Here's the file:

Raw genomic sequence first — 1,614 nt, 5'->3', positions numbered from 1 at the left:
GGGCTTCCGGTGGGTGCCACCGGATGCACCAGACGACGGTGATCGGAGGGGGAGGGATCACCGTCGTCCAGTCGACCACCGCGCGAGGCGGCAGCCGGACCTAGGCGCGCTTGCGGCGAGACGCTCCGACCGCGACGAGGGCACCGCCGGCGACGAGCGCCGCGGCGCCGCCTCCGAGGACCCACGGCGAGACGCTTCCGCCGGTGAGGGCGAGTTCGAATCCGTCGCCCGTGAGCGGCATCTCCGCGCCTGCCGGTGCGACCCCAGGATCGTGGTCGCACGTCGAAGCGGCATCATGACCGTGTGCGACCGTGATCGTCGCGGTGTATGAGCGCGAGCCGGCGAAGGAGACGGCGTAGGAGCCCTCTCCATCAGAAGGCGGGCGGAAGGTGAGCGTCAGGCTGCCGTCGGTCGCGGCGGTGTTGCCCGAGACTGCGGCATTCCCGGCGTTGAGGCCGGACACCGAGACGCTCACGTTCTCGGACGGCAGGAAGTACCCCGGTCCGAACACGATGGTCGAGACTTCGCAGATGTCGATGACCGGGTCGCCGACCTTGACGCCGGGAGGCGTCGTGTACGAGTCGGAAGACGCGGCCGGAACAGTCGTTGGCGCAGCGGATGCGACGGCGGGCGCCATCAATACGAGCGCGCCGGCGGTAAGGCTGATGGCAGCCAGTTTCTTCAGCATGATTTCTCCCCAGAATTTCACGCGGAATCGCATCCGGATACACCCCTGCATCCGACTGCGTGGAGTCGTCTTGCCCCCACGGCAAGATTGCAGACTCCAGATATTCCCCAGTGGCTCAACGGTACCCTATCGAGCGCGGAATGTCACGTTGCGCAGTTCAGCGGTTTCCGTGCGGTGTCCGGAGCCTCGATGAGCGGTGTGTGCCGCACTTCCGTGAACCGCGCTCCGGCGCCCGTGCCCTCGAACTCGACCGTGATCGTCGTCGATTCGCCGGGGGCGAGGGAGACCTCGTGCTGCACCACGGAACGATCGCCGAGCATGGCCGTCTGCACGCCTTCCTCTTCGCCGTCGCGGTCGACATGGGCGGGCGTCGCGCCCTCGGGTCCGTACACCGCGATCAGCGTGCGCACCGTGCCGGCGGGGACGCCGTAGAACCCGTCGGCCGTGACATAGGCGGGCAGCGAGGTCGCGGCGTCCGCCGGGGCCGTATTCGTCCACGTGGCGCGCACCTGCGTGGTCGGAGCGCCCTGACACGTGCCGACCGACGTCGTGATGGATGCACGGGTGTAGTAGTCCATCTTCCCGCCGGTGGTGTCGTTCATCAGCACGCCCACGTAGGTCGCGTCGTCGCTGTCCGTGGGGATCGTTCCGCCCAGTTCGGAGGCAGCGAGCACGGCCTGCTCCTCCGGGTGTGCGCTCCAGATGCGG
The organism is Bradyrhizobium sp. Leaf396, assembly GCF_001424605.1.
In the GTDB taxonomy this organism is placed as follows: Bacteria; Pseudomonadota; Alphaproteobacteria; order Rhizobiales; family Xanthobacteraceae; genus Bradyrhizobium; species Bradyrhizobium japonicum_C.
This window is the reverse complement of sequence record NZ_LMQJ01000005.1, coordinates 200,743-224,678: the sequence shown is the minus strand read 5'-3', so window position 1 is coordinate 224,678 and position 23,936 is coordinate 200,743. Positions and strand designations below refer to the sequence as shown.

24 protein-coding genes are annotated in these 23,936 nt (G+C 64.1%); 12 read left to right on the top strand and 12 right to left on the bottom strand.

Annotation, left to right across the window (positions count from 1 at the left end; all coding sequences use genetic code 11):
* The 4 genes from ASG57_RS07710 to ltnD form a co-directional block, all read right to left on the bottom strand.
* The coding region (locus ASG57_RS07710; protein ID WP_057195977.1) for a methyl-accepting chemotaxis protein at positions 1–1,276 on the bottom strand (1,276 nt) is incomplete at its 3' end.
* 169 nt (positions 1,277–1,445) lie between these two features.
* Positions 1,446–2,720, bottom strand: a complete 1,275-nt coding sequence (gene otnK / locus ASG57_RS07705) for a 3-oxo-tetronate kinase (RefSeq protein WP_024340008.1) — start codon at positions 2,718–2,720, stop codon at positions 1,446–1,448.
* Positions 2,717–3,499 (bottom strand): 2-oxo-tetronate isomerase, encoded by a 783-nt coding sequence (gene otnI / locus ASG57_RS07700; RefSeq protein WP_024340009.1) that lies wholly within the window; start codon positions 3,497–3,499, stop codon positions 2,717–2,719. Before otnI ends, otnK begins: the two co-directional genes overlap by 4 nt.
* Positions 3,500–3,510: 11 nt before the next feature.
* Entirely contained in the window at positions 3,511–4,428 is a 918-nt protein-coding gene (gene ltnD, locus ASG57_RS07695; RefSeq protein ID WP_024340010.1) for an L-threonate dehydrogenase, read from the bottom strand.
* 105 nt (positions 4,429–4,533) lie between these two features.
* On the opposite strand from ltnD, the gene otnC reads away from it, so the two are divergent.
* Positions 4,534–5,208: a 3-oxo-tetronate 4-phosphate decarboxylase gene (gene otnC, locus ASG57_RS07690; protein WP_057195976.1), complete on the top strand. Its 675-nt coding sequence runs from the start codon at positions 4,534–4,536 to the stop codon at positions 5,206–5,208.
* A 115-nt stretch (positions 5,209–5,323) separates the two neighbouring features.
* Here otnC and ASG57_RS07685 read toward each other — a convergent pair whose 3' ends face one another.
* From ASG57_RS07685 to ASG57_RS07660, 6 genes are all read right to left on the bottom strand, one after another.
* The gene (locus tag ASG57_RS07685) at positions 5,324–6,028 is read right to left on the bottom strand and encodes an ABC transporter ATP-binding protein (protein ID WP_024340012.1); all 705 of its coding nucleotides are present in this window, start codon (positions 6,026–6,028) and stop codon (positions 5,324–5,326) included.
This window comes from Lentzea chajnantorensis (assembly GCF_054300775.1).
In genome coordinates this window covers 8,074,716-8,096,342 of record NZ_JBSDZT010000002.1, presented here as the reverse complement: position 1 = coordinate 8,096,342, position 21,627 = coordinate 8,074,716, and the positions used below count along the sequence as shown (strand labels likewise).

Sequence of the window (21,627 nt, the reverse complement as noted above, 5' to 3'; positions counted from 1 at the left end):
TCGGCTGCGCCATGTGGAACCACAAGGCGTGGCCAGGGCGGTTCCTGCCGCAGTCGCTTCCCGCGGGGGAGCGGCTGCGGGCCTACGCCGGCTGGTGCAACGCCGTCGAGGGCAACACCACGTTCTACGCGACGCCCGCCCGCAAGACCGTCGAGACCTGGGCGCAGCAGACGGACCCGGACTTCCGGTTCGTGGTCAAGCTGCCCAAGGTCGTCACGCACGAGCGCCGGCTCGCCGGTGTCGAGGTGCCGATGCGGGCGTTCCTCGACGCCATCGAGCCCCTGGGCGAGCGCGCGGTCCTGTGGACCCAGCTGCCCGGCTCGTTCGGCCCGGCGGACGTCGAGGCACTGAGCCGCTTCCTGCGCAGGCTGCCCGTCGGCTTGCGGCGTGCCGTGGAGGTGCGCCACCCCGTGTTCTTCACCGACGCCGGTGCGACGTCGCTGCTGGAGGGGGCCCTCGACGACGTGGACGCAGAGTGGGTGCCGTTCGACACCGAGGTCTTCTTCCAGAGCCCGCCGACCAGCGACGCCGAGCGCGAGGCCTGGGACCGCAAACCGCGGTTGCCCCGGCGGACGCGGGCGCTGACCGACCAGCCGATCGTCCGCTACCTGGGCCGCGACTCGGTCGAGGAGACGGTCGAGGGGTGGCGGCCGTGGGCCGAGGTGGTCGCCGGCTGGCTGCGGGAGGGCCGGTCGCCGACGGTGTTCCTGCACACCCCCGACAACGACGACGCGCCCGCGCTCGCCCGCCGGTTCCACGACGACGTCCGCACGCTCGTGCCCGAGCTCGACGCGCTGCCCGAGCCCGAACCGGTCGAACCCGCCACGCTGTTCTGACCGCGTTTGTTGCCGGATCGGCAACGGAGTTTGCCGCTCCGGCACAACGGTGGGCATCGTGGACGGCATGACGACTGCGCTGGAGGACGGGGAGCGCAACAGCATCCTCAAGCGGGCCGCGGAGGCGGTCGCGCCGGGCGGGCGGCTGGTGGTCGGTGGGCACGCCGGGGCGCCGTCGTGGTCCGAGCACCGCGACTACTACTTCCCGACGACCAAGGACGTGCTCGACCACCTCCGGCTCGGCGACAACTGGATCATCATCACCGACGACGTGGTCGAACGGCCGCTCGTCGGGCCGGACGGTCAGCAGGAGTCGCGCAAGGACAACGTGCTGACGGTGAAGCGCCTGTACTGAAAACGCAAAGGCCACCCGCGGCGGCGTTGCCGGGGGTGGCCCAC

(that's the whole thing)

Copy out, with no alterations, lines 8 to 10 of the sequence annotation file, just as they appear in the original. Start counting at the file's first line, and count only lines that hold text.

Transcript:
* The 4 genes from ASG57_RS07710 to ltnD form a co-directional block, all read right to left on the bottom strand.
* The coding region (locus ASG57_RS07710; protein ID WP_057195977.1) for a methyl-accepting chemotaxis protein at positions 1–1,276 on the bottom strand (1,276 nt) is incomplete at its 3' end.
* 169 nt (positions 1,277–1,445) lie between these two features.